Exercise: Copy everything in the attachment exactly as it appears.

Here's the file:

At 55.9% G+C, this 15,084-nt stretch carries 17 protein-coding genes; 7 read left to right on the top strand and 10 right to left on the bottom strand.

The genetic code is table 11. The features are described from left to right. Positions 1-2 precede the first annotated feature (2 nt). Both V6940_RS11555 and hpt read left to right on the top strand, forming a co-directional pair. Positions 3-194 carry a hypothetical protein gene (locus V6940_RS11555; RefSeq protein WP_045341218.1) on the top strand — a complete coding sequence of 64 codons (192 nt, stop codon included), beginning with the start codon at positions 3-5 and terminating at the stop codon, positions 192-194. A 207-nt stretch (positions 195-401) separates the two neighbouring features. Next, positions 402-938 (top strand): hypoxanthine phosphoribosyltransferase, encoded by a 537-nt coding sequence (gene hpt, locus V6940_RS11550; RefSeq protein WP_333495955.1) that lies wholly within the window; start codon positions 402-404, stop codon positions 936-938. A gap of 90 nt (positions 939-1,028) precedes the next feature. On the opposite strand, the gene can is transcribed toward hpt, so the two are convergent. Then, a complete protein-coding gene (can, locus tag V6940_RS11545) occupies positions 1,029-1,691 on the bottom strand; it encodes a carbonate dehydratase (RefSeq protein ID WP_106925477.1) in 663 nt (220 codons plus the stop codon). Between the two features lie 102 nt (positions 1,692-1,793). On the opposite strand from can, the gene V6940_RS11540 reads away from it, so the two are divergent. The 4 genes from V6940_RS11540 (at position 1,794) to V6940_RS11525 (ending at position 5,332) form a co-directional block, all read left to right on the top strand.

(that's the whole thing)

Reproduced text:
At 55.9% G+C, this 15,084-nt stretch carries 17 protein-coding genes; 7 read left to right on the top strand and 10 right to left on the bottom strand.

The genetic code is table 11. The features are described from left to right. Positions 1-2 precede the first annotated feature (2 nt). Both V6940_RS11555 and hpt read left to right on the top strand, forming a co-directional pair. Positions 3-194 carry a hypothetical protein gene (locus V6940_RS11555; RefSeq protein WP_045341218.1) on the top strand — a complete coding sequence of 64 codons (192 nt, stop codon included), beginning with the start codon at positions 3-5 and terminating at the stop codon, positions 192-194. A 207-nt stretch (positions 195-401) separates the two neighbouring features. Next, positions 402-938 (top strand): hypoxanthine phosphoribosyltransferase, encoded by a 537-nt coding sequence (gene hpt, locus V6940_RS11550; RefSeq protein WP_333495955.1) that lies wholly within the window; start codon positions 402-404, stop codon positions 936-938. A gap of 90 nt (positions 939-1,028) precedes the next feature. On the opposite strand, the gene can is transcribed toward hpt, so the two are convergent. Then, a complete protein-coding gene (can, locus tag V6940_RS11545) occupies positions 1,029-1,691 on the bottom strand; it encodes a carbonate dehydratase (RefSeq protein ID WP_106925477.1) in 663 nt (220 codons plus the stop codon). Between the two features lie 102 nt (positions 1,692-1,793). On the opposite strand from can, the gene V6940_RS11540 reads away from it, so the two are divergent. The 4 genes from V6940_RS11540 (at position 1,794) to V6940_RS11525 (ending at position 5,332) form a co-directional block, all read left to right on the top strand.